The Microfinance Insider is a forum for graduate students engaged or interested in working in the field of microfinance. Through weekly posts and comments we hope to inspire students and foster the creation of a knowledge community of bloggers with a commitment to financial access and first hand industry information.

Monday, July 14, 2008

Microfinance in NYC

Generally, when people hear the term “microfinance,” they think about small amounts of money lent out to groups of impoverished women in developing countries. In their minds, this scene might occur against the backdrop of thatched huts or rice paddies in rural South Asia or Africa. Perhaps a few cows or chickens stroll into view as the loan agent comes to call on his clients. Rarely, if ever, do people imagine individuals arriving via the subway, or crossing a traffic-filled Broadway Street, to seek out their desired loans.

Most people are unaware of the vast array of microfinance services that proliferate throughout the United States. Yet, for many resource-deprived residents of major metropolitan centers and rural areas throughout America, microfinance services are a very real, and very integral, part of life. As the summer intern for The Financial Access Initiative (FAI), I’ve been assigned the task of investigating the often-overlooked phenomenon of microfinance in America. Over the next couple of weeks, I hope to shed light upon how microfinance services operate in the city of New York.

Accompanied by the FAI research assistant, Lara, I made my first stop at NYANA (New York Association for New Americans) located in lower Manhattan on Broadway Street. NYANA is a large organization that provides immigrants and refugees living in New York City with a variety of services regarding education, healthcare, legal advice, and financial aid. When Lara and I entered the office of NYANA’s Micro-Enterprise Development Program, we were warmly received by two employees—Leonid, a loan officer, and Yanki, the Director of the Business Center.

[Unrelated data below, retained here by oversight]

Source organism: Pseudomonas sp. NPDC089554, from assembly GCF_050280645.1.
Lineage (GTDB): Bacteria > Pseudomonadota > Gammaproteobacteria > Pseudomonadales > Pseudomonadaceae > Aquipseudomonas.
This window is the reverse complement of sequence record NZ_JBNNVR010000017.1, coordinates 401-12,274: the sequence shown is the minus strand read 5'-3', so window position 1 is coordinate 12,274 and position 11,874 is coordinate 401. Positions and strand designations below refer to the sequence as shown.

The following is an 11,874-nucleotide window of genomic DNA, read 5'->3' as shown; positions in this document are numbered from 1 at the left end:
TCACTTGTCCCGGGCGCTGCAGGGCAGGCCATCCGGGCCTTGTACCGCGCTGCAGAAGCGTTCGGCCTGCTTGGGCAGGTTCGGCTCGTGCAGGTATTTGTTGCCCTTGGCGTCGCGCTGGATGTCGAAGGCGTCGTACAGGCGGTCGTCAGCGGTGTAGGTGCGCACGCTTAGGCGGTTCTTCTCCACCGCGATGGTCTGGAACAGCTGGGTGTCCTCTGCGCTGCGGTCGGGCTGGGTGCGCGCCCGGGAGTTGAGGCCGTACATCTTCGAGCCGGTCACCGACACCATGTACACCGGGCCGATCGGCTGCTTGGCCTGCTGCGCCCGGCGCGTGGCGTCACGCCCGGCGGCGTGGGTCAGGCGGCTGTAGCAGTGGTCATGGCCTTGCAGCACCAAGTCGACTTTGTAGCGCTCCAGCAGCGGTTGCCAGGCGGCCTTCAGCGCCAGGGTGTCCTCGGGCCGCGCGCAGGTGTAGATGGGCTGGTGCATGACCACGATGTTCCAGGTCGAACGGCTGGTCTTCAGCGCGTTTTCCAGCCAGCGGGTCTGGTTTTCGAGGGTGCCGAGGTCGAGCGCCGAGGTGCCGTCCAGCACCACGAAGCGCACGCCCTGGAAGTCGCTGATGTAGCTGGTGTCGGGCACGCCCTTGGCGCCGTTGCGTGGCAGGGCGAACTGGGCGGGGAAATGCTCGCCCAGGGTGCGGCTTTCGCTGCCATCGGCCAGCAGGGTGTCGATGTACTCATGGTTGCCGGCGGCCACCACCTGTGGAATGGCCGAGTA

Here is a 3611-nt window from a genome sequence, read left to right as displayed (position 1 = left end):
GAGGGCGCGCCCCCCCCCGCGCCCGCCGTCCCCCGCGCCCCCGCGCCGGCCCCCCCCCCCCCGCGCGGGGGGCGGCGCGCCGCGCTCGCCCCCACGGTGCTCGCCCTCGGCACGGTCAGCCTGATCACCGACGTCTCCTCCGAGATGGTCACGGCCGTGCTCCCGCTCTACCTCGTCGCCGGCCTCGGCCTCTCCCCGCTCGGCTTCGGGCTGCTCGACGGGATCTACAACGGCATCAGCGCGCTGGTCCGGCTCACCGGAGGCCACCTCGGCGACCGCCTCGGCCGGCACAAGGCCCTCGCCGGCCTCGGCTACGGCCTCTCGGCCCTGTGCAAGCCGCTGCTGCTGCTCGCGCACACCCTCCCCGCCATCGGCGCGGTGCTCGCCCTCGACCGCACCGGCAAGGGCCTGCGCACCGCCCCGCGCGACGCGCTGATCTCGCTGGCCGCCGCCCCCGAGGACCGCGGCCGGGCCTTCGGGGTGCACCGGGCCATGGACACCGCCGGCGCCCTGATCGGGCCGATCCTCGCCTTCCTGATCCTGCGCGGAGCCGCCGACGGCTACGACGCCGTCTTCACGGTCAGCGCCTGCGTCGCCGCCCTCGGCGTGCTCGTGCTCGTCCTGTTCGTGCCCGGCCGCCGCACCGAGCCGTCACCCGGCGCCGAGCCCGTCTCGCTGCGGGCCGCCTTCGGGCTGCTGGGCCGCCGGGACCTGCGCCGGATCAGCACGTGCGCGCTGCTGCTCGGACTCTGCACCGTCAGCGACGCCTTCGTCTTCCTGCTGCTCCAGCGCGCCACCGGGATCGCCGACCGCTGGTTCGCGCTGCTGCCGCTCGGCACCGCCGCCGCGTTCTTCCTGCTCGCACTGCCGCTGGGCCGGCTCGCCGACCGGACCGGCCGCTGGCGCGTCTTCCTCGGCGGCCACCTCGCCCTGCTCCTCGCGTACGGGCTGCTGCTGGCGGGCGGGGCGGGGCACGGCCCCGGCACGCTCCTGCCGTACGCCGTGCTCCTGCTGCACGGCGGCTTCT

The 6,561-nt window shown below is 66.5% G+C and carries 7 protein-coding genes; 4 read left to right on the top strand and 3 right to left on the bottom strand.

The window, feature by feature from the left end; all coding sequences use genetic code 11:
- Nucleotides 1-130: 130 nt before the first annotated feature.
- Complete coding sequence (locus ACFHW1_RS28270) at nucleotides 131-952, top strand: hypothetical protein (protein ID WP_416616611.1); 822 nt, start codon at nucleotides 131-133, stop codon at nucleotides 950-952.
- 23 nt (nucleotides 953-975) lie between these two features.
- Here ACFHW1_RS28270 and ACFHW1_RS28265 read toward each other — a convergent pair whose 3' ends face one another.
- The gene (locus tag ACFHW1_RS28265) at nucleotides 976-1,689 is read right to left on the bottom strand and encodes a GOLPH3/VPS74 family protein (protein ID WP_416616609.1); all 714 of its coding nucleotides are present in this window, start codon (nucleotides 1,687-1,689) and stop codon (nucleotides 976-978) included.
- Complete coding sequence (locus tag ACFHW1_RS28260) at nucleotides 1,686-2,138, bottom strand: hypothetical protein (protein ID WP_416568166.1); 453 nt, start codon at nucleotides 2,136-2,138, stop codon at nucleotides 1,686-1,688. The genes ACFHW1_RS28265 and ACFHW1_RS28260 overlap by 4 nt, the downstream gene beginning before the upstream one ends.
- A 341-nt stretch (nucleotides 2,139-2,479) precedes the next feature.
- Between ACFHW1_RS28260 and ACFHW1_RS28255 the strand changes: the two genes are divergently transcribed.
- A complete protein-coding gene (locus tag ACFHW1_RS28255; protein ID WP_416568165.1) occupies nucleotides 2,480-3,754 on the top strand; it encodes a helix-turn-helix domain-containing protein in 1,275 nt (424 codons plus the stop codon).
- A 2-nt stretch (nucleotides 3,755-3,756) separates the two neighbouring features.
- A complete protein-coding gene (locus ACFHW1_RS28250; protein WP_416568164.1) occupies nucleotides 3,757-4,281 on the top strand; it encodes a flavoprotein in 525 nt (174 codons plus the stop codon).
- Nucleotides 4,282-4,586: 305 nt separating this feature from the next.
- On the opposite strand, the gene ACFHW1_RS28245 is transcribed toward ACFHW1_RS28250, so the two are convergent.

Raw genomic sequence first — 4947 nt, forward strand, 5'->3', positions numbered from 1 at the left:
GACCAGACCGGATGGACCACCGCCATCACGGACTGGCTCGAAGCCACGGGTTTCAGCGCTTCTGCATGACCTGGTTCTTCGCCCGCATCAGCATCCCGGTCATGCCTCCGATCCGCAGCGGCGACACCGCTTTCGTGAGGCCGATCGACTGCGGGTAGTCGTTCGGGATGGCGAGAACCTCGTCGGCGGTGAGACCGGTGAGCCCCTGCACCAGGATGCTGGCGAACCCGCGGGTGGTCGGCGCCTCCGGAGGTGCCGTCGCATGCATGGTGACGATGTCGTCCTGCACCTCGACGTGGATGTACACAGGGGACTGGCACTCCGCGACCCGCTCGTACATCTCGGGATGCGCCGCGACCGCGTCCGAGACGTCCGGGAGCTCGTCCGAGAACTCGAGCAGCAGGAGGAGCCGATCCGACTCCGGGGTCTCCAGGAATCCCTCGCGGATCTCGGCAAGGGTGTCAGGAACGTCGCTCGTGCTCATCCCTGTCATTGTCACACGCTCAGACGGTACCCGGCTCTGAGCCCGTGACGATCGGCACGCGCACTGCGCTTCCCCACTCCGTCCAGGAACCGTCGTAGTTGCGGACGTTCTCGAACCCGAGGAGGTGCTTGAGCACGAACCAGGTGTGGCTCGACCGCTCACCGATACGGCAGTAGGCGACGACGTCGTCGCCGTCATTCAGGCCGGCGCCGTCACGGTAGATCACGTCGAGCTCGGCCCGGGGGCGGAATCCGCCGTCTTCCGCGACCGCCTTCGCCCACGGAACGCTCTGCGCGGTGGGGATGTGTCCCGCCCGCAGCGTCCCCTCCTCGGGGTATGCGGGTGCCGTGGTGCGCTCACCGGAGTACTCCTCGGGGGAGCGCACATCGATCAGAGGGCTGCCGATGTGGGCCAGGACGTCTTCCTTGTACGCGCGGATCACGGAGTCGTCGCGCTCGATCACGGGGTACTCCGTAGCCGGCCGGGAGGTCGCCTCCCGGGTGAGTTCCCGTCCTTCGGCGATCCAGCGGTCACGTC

Leonid and Yanki talked with us at great length about a range of topics concerning their work. We learned that NYANA receives funding from a number of governmental and commercial sources. The organization uses these funds to cover operational costs, as well as to extend a variety of loan products to its clients. To receive a loan from NYANA, individuals must meet some basic criteria: They must reside within the five boroughs of New York and have either an existing or start-up micro-enterprise. In Queens and Statten Island, borrowers can be US-born, while in other boroughs borrowers must be foreign-born. (As of 2007, NYANA's Women's Business Center has allowed the organization to lend to all female entrepreneurs.) Ideally, individuals seeking a loan should be “un-bankable,” that is, either without, or with a very weak, credit history, and therefore unable to access loans from a bank. Loan products range from $500 to $35,000, with terms extending up to five years. The organization has a very low default rate among clients with a loan loss rate of less than 2%.

Yet, despite the general success of NYANA’s provision of financial services, vice-president Yanki told us that she believes the organization should strive to become more efficient. Comparing NYANA to the Grameen Bank (often considered the founder of microfinance) in Bangladesh, she told us that “everything here [in New York] is slower and less efficient.” Seems a bit ironic, no? But, she went on to explain how the scale and character of the city complicates NYANA’s work –while a Grameen worker can hop on his bicycle and visit 15 clients in a day, a NYANA worker simply cannot work as quickly or cost effectively.

Although unable to alter this aspect of the urban setting, Yanki believes that NYANA must first and foremost strive for increased practicality. Instead of relying upon theoretical or academic teachings, NYANA workers should focus on the human aspect of microlending—they should seek out personal relationships with clients, pay heed to lessons learned in the field, and above all, employ common sense when faced with a problem. (An example of this sort of practicality is apparent in NYANA’s policy that agents of diverse racial and ethnic heritages should work within communities of similar cultural backgrounds.) At the same time though, the organization should streamline its services—it should employ an under-writer responsible for creating and maintaining a scoring model that would standardize the lending process. This, in turn, would allow agents to spend more time developing personal relationships with their clients.

However, therein lies the paradox—with increased efficiency comes the risk of becoming a detached, impersonal institution that churns out micro-loans. In the coming years, NYANA must find a way to increase its efficiency while maintaining its commitment to practicality and the development of personal connections. This will be no easy task, but with creative and committed individuals like Yanki and Leonid at the helm, I feel confident that NYANA will succeed.

1 comment:

AD said...

This is a very interesting post. Can you provide more information on the type of loans NYANA offers and their collection practices? How does their model compare to international lending models that include group lending and weekly repayments?